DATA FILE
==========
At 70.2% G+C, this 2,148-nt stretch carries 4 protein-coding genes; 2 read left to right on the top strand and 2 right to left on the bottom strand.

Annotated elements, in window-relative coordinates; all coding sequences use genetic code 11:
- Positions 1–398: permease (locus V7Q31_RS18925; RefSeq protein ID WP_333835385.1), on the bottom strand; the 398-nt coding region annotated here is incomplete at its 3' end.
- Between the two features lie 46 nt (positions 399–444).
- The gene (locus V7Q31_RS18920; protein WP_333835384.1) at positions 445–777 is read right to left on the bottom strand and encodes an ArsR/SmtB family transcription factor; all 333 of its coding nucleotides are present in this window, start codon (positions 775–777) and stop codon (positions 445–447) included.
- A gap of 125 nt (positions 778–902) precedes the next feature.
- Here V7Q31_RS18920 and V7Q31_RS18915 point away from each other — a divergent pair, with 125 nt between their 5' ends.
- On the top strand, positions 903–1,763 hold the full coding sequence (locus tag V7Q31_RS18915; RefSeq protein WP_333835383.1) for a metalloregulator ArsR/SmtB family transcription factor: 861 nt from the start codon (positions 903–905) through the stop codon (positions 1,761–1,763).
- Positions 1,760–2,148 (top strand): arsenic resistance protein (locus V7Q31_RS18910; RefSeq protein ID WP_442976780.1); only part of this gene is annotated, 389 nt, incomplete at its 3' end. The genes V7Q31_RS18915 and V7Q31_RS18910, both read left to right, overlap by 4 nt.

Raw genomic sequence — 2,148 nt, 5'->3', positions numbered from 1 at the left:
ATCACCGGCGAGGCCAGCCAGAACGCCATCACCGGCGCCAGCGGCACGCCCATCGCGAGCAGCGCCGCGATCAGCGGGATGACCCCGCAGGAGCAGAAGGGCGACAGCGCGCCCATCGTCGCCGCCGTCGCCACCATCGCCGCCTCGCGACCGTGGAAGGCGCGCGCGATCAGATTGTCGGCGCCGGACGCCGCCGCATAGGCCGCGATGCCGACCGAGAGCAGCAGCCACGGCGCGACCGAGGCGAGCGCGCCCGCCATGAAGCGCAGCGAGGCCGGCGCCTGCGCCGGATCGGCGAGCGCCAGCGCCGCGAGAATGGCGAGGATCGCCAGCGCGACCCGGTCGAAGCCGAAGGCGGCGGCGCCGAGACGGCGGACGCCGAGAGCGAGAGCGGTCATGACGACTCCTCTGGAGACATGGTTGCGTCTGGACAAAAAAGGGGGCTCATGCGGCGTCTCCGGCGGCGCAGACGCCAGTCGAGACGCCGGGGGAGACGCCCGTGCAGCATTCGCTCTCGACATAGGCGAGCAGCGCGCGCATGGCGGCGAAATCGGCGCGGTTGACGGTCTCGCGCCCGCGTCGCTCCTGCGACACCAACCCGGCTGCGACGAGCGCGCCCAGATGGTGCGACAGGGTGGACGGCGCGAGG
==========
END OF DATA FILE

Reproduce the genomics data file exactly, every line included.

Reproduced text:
At 70.2% G+C, this 2,148-nt stretch carries 4 protein-coding genes; 2 read left to right on the top strand and 2 right to left on the bottom strand.

Annotated elements, in window-relative coordinates; all coding sequences use genetic code 11:
- Positions 1–398: permease (locus V7Q31_RS18925; RefSeq protein ID WP_333835385.1), on the bottom strand; the 398-nt coding region annotated here is incomplete at its 3' end.
- Between the two features lie 46 nt (positions 399–444).
- The gene (locus V7Q31_RS18920; protein WP_333835384.1) at positions 445–777 is read right to left on the bottom strand and encodes an ArsR/SmtB family transcription factor; all 333 of its coding nucleotides are present in this window, start codon (positions 775–777) and stop codon (positions 445–447) included.
- A gap of 125 nt (positions 778–902) precedes the next feature.
- Here V7Q31_RS18920 and V7Q31_RS18915 point away from each other — a divergent pair, with 125 nt between their 5' ends.
- On the top strand, positions 903–1,763 hold the full coding sequence (locus tag V7Q31_RS18915; RefSeq protein WP_333835383.1) for a metalloregulator ArsR/SmtB family transcription factor: 861 nt from the start codon (positions 903–905) through the stop codon (positions 1,761–1,763).
- Positions 1,760–2,148 (top strand): arsenic resistance protein (locus V7Q31_RS18910; RefSeq protein ID WP_442976780.1); only part of this gene is annotated, 389 nt, incomplete at its 3' end. The genes V7Q31_RS18915 and V7Q31_RS18910, both read left to right, overlap by 4 nt.

Raw genomic sequence — 2,148 nt, 5'->3', positions numbered from 1 at the left:
ATCACCGGCGAGGCCAGCCAGAACGCCATCACCGGCGCCAGCGGCACGCCCATCGCGAGCAGCGCCGCGATCAGCGGGATGACCCCGCAGGAGCAGAAGGGCGACAGCGCGCCCATCGTCGCCGCCGTCGCCACCATCGCCGCCTCGCGACCGTGGAAGGCGCGCGCGATCAGATTGTCGGCGCCGGACGCCGCCGCATAGGCCGCGATGCCGACCGAGAGCAGCAGCCACGGCGCGACCGAGGCGAGCGCGCCCGCCATGAAGCGCAGCGAGGCCGGCGCCTGCGCCGGATCGGCGAGCGCCAGCGCCGCGAGAATGGCGAGGATCGCCAGCGCGACCCGGTCGAAGCCGAAGGCGGCGGCGCCGAGACGGCGGACGCCGAGAGCGAGAGCGGTCATGACGACTCCTCTGGAGACATGGTTGCGTCTGGACAAAAAAGGGGGCTCATGCGGCGTCTCCGGCGGCGCAGACGCCAGTCGAGACGCCGGGGGAGACGCCCGTGCAGCATTCGCTCTCGACATAGGCGAGCAGCGCGCGCATGGCGGCGAAATCGGCGCGGTTGACGGTCTCGCGCCCGCGTCGCTCCTGCGACACCAACCCGGCTGCGACGAGCGCGCCCAGATGGTGCGACAGGGTGGACGGCGCGAGG